Vitamin B12 (from baker’s yeast)

Vitamin B12 is an essential water-soluble vitamin that is commonly found in a variety of animal foods such as fish, shellfish, meat and dairy products. Synthetic vitamin B12 is frequently used in combination with other B vitamins in vitamin B complex formulations and added to supplements and fortified foods such as cereals. An adequate supply of vitamin B12 is essential to maintain healthy nerve cell and red blood cell function, as well as for folate utilization. The average fractional absorption of vitamin B12 from food by healthy individuals is approximately 50 percent, while synthetic vitamin B12 has increased bioavailability 1.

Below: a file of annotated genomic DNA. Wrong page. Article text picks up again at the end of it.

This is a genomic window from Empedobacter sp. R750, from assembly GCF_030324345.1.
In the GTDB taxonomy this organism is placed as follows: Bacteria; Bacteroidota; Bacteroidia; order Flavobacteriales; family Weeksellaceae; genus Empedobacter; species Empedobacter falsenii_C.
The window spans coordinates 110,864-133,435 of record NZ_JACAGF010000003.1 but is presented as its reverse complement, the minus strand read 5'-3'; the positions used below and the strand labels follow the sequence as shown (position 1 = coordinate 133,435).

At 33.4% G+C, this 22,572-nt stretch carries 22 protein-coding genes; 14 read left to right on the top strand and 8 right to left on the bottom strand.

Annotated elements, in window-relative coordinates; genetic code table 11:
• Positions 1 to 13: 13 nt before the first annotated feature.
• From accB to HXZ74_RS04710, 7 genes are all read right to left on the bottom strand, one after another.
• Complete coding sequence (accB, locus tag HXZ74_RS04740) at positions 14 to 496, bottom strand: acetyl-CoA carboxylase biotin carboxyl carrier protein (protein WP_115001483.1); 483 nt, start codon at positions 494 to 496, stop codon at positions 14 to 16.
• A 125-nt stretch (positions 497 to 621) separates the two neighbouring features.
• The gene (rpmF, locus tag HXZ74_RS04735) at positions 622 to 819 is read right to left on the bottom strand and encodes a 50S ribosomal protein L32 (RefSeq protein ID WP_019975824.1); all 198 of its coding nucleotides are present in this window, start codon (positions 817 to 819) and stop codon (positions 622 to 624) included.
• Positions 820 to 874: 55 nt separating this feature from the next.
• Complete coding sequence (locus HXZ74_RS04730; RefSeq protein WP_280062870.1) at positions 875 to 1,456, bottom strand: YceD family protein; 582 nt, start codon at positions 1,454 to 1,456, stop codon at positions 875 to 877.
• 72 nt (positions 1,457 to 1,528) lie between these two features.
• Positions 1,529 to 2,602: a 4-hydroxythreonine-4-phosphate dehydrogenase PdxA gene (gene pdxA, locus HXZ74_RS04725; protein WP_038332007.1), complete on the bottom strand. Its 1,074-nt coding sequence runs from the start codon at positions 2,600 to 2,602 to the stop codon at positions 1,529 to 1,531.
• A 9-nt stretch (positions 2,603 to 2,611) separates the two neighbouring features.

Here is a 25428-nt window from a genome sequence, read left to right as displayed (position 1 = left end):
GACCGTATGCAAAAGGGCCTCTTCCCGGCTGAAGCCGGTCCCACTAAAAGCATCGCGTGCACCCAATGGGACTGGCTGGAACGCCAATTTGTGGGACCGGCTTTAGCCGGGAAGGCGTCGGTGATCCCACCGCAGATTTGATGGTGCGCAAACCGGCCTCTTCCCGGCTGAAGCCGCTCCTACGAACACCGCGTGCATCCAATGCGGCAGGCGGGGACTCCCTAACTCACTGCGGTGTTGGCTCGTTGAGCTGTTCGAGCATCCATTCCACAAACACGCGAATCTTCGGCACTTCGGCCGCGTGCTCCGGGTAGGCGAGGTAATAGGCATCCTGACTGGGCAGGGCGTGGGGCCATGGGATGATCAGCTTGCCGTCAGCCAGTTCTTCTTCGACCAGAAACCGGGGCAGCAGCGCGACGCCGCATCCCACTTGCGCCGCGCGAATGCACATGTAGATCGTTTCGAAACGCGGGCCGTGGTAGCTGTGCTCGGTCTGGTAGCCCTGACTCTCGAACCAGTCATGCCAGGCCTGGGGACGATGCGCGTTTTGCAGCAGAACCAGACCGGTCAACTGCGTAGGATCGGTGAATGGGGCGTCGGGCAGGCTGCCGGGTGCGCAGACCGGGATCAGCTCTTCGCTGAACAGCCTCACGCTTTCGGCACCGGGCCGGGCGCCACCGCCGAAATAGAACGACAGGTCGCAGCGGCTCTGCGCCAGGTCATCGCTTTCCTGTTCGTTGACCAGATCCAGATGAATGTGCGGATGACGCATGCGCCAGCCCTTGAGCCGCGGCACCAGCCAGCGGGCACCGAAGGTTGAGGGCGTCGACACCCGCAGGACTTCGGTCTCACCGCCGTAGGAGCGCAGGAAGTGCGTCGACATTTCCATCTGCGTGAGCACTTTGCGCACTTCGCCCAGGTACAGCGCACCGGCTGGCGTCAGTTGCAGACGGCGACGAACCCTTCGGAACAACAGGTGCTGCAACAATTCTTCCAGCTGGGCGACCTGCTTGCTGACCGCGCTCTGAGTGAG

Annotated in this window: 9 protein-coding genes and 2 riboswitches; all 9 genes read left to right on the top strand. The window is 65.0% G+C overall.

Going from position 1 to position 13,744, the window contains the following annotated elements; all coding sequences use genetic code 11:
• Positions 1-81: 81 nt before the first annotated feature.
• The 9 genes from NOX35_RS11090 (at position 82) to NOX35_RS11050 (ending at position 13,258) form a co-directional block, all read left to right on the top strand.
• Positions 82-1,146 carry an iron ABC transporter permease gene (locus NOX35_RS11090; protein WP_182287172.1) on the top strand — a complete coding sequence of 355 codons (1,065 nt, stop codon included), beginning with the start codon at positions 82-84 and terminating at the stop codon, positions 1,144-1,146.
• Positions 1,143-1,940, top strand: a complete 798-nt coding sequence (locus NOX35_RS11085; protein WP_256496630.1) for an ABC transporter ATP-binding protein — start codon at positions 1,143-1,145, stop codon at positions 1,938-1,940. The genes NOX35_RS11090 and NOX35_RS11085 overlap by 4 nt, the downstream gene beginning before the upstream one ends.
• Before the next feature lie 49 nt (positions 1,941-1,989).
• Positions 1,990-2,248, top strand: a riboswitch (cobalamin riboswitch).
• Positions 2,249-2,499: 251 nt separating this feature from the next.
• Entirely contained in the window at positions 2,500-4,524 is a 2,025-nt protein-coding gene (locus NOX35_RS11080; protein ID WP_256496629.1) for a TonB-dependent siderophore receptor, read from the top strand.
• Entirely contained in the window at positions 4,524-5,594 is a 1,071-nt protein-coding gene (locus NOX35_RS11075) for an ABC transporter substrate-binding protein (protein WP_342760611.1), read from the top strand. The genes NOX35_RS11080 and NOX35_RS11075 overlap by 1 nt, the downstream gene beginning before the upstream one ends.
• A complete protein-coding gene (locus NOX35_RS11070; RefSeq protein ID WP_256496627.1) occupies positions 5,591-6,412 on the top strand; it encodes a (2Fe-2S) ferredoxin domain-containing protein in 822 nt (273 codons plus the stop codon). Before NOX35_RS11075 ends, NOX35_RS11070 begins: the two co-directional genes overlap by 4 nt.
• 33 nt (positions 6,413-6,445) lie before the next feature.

No adverse effects have been associated with vitamin B12 intake from food or supplements in healthy individuals 1. The U.S. Food and Drug Administration (FDA) has established a Reference Daily Intake (RDI) of 6 μg vitamin B12 for adults and children 4 or more years of age (21CFR101.9). RDIs are a set of dietary references for essential vitamins and minerals that are considered amounts sufficient to meet the daily requirements of healthy individuals. RDIs serve as the basis for calculating the percent daily value (%DV) amounts found on dietary supplement and food labels.

Baker’s yeast, Saccharomyces cerevisiae, also known as brewer’s yeast, is a yeast often used for baking or brewing. It is an excellent source of the essential B vitamins, including folic acid, niacin, biotin, pantothenic acid, riboflavin, thiamin and vitamin B6 2.

This ingredient can be found in the following products in United States:


  1. Institute of Medicine. Dietary Reference Intakes for Thiamin, Riboflavin, Niacin, Vitamin B6, Folate, Vitamin B12, Pantothenic Acid, Biotin, and Choline. Washington, D.C.: National Academy Press, 2000.
  2. Natural Medicines. Comprehensive Database. Therapeutic Research Faculty, 2003.